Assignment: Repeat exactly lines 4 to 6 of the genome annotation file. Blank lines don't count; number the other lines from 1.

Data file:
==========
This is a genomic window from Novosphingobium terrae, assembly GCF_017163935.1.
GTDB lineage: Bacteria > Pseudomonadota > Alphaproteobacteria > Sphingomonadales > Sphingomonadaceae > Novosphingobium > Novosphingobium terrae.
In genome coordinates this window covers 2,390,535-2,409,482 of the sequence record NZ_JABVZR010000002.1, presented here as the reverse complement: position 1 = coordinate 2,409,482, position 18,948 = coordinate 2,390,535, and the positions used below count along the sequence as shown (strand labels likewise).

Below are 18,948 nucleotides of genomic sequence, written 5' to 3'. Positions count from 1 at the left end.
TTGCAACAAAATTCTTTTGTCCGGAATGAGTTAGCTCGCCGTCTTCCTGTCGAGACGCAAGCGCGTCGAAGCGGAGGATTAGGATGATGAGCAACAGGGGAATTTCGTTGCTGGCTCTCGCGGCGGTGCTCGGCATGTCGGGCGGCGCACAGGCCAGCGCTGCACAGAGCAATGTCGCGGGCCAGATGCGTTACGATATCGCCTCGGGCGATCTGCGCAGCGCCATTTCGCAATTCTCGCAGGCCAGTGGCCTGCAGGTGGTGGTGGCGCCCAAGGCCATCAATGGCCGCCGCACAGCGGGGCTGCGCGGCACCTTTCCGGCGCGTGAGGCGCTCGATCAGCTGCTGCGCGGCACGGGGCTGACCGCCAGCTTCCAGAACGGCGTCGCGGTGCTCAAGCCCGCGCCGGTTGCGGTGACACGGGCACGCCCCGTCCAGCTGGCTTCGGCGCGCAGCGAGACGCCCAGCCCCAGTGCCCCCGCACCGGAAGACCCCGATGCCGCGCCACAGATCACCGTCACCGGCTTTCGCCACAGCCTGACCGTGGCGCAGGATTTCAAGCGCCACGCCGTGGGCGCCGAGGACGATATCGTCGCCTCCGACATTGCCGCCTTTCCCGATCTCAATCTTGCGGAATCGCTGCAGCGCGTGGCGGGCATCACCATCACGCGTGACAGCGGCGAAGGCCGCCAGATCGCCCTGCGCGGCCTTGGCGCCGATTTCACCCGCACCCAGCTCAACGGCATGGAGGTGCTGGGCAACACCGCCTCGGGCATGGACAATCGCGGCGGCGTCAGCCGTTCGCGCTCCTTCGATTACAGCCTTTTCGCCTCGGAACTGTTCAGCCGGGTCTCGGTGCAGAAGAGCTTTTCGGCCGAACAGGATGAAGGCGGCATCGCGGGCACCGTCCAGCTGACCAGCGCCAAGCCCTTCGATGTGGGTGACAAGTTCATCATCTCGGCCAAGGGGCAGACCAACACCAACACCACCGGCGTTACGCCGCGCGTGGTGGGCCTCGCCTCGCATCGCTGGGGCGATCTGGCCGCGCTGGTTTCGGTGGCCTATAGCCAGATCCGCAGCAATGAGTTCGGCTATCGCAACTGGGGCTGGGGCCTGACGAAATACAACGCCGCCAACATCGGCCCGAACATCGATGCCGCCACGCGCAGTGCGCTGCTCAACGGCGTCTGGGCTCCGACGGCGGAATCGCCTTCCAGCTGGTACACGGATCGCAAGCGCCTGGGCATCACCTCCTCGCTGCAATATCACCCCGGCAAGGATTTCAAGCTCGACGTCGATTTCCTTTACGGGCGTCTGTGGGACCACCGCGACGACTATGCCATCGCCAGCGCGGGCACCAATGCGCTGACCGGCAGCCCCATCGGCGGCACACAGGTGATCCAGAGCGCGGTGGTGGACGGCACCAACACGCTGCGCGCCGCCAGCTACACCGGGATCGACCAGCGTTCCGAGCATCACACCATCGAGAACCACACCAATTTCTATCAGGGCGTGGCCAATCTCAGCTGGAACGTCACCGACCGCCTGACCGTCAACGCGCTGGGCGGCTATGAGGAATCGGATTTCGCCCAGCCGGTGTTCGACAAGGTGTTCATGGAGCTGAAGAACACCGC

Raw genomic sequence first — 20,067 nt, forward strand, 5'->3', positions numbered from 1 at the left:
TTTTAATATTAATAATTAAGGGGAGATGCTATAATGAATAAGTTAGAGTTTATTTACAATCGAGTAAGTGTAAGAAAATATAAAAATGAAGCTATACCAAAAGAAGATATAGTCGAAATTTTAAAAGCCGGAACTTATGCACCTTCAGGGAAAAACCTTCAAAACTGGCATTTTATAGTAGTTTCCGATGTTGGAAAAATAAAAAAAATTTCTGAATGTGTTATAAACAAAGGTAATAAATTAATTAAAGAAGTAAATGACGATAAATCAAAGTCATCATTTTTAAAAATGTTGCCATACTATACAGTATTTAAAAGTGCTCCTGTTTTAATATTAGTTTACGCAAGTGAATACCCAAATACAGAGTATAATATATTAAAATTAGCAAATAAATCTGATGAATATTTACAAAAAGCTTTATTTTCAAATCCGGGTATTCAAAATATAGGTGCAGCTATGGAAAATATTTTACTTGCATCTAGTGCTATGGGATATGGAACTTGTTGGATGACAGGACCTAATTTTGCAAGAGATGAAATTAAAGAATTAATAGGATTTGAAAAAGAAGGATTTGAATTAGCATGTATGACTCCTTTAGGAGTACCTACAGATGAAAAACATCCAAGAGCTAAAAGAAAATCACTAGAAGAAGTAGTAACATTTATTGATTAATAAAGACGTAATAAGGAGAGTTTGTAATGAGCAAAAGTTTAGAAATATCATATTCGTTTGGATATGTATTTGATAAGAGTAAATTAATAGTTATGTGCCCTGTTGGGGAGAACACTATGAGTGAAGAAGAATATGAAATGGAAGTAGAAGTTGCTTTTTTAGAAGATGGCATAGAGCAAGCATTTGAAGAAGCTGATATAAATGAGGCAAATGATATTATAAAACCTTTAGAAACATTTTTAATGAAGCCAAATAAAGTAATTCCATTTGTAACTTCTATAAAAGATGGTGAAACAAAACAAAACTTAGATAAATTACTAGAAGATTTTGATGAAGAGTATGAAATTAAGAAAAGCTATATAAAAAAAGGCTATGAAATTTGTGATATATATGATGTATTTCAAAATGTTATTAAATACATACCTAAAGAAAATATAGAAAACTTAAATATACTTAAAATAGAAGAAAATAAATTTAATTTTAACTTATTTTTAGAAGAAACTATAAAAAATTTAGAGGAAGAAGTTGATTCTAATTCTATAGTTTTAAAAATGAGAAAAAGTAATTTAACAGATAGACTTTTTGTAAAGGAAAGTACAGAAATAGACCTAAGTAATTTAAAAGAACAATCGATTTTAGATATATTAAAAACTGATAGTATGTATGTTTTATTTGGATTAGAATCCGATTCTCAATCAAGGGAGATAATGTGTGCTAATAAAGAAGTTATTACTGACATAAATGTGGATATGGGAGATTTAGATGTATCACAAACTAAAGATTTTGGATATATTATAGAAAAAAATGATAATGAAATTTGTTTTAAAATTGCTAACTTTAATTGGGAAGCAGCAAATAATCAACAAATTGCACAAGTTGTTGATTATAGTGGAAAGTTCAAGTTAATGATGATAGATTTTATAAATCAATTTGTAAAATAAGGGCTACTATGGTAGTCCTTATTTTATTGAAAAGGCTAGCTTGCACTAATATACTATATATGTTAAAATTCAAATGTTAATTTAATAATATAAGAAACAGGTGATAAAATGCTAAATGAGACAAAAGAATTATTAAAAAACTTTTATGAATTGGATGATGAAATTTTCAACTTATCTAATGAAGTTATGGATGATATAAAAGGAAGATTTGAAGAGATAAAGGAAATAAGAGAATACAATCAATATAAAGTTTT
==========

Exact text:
Below are 18,948 nucleotides of genomic sequence, written 5' to 3'. Positions count from 1 at the left end.
TTGCAACAAAATTCTTTTGTCCGGAATGAGTTAGCTCGCCGTCTTCCTGTCGAGACGCAAGCGCGTCGAAGCGGAGGATTAGGATGATGAGCAACAGGGGAATTTCGTTGCTGGCTCTCGCGGCGGTGCTCGGCATGTCGGGCGGCGCACAGGCCAGCGCTGCACAGAGCAATGTCGCGGGCCAGATGCGTTACGATATCGCCTCGGGCGATCTGCGCAGCGCCATTTCGCAATTCTCGCAGGCCAGTGGCCTGCAGGTGGTGGTGGCGCCCAAGGCCATCAATGGCCGCCGCACAGCGGGGCTGCGCGGCACCTTTCCGGCGCGTGAGGCGCTCGATCAGCTGCTGCGCGGCACGGGGCTGACCGCCAGCTTCCAGAACGGCGTCGCGGTGCTCAAGCCCGCGCCGGTTGCGGTGACACGGGCACGCCCCGTCCAGCTGGCTTCGGCGCGCAGCGAGACGCCCAGCCCCAGTGCCCCCGCACCGGAAGACCCCGATGCCGCGCCACAGATCACCGTCACCGGCTTTCGCCACAGCCTGACCGTGGCGCAGGATTTCAAGCGCCACGCCGTGGGCGCCGAGGACGATATCGTCGCCTCCGACATTGCCGCCTTTCCCGATCTCAATCTTGCGGAATCGCTGCAGCGCGTGGCGGGCATCACCATCACGCGTGACAGCGGCGAAGGCCGCCAGATCGCCCTGCGCGGCCTTGGCGCCGATTTCACCCGCACCCAGCTCAACGGCATGGAGGTGCTGGGCAACACCGCCTCGGGCATGGACAATCGCGGCGGCGTCAGCCGTTCGCGCTCCTTCGATTACAGCCTTTTCGCCTCGGAACTGTTCAGCCGGGTCTCGGTGCAGAAGAGCTTTTCGGCCGAACAGGATGAAGGCGGCATCGCGGGCACCGTCCAGCTGACCAGCGCCAAGCCCTTCGATGTGGGTGACAAGTTCATCATCTCGGCCAAGGGGCAGACCAACACCAACACCACCGGCGTTACGCCGCGCGTGGTGGGCCTCGCCTCGCATCGCTGGGGCGATCTGGCCGCGCTGGTTTCGGTGGCCTATAGCCAGATCCGCAGCAATGAGTTCGGCTATCGCAACTGGGGCTGGGGCCTGACGAAATACAACGCCGCCAACATCGGCCCGAACATCGATGCCGCCACGCGCAGTGCGCTGCTCAACGGCGTCTGGGCTCCGACGGCGGAATCGCCTTCCAGCTGGTACACGGATCGCAAGCGCCTGGGCATCACCTCCTCGCTGCAATATCACCCCGGCAAGGATTTCAAGCTCGACGTCGATTTCCTTTACGGGCGTCTGTGGGACCACCGCGACGACTATGCCATCGCCAGCGCGGGCACCAATGCGCTGACCGGCAGCCCCATCGGCGGCACACAGGTGATCCAGAGCGCGGTGGTGGACGGCACCAACACGCTGCGCGCCGCCAGCTACACCGGGATCGACCAGCGTTCCGAGCATCACACCATCGAGAACCACACCAATTTCTATCAGGGCGTGGCCAATCTCAGCTGGAACGTCACCGACCGCCTGACCGTCAACGCGCTGGGCGGCTATGAGGAATCGGATTTCGCCCAGCCGGTGTTCGACAAGGTGTTCATGGAGCTGAAGAACACCGC

Raw genomic sequence first — 20,067 nt, forward strand, 5'->3', positions numbered from 1 at the left: